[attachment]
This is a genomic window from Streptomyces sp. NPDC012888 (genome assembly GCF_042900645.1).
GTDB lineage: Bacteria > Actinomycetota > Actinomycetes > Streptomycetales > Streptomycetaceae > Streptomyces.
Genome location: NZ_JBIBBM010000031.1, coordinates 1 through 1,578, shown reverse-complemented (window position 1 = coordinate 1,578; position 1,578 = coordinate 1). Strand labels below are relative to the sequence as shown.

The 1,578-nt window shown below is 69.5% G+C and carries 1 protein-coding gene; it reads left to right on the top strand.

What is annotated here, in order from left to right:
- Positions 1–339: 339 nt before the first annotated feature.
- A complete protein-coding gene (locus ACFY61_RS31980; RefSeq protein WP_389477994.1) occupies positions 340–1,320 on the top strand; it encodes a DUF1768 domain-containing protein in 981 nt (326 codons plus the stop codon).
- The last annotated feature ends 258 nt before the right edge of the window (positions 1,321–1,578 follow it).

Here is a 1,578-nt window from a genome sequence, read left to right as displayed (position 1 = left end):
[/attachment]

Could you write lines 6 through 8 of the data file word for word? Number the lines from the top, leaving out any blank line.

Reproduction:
- Positions 1–339: 339 nt before the first annotated feature.
- A complete protein-coding gene (locus ACFY61_RS31980; RefSeq protein WP_389477994.1) occupies positions 340–1,320 on the top strand; it encodes a DUF1768 domain-containing protein in 981 nt (326 codons plus the stop codon).
- The last annotated feature ends 258 nt before the right edge of the window (positions 1,321–1,578 follow it).